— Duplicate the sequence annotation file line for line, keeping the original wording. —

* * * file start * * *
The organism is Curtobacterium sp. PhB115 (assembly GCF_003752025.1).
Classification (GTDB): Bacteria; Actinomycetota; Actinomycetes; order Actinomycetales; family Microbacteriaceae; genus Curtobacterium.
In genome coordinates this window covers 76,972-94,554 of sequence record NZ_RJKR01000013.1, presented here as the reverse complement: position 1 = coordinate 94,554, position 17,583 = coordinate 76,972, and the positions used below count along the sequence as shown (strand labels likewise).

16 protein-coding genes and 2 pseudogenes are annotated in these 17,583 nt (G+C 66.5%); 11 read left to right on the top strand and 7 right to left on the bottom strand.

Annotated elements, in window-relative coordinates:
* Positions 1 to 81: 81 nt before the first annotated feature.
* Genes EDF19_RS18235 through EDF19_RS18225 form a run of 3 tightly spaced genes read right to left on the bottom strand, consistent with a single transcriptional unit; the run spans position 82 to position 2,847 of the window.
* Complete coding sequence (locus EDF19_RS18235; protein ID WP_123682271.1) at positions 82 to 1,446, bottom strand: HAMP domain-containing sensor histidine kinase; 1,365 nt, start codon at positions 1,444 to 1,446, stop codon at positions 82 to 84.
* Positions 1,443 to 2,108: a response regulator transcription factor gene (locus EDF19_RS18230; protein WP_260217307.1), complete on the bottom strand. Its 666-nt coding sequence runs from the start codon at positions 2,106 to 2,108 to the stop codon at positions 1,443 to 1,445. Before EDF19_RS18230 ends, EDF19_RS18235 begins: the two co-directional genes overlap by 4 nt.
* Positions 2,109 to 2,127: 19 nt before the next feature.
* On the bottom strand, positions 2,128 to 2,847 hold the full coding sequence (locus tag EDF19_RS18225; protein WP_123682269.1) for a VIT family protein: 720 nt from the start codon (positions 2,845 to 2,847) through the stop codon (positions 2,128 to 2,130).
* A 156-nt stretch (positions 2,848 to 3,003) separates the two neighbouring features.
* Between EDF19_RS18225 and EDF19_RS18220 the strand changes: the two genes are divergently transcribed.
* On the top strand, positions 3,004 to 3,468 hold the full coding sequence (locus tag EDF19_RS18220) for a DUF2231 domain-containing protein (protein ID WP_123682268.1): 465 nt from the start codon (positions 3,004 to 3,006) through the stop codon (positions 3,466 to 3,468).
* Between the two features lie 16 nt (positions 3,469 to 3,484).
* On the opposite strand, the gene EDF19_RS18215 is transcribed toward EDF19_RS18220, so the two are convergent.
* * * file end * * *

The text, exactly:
The organism is Curtobacterium sp. PhB115 (assembly GCF_003752025.1).
Classification (GTDB): Bacteria; Actinomycetota; Actinomycetes; order Actinomycetales; family Microbacteriaceae; genus Curtobacterium.
In genome coordinates this window covers 76,972-94,554 of sequence record NZ_RJKR01000013.1, presented here as the reverse complement: position 1 = coordinate 94,554, position 17,583 = coordinate 76,972, and the positions used below count along the sequence as shown (strand labels likewise).

16 protein-coding genes and 2 pseudogenes are annotated in these 17,583 nt (G+C 66.5%); 11 read left to right on the top strand and 7 right to left on the bottom strand.

Annotated elements, in window-relative coordinates:
* Positions 1 to 81: 81 nt before the first annotated feature.
* Genes EDF19_RS18235 through EDF19_RS18225 form a run of 3 tightly spaced genes read right to left on the bottom strand, consistent with a single transcriptional unit; the run spans position 82 to position 2,847 of the window.
* Complete coding sequence (locus EDF19_RS18235; protein ID WP_123682271.1) at positions 82 to 1,446, bottom strand: HAMP domain-containing sensor histidine kinase; 1,365 nt, start codon at positions 1,444 to 1,446, stop codon at positions 82 to 84.
* Positions 1,443 to 2,108: a response regulator transcription factor gene (locus EDF19_RS18230; protein WP_260217307.1), complete on the bottom strand. Its 666-nt coding sequence runs from the start codon at positions 2,106 to 2,108 to the stop codon at positions 1,443 to 1,445. Before EDF19_RS18230 ends, EDF19_RS18235 begins: the two co-directional genes overlap by 4 nt.
* Positions 2,109 to 2,127: 19 nt before the next feature.
* On the bottom strand, positions 2,128 to 2,847 hold the full coding sequence (locus tag EDF19_RS18225; protein WP_123682269.1) for a VIT family protein: 720 nt from the start codon (positions 2,845 to 2,847) through the stop codon (positions 2,128 to 2,130).
* A 156-nt stretch (positions 2,848 to 3,003) separates the two neighbouring features.
* Between EDF19_RS18225 and EDF19_RS18220 the strand changes: the two genes are divergently transcribed.
* On the top strand, positions 3,004 to 3,468 hold the full coding sequence (locus tag EDF19_RS18220) for a DUF2231 domain-containing protein (protein ID WP_123682268.1): 465 nt from the start codon (positions 3,004 to 3,006) through the stop codon (positions 3,466 to 3,468).
* Between the two features lie 16 nt (positions 3,469 to 3,484).
* On the opposite strand, the gene EDF19_RS18215 is transcribed toward EDF19_RS18220, so the two are convergent.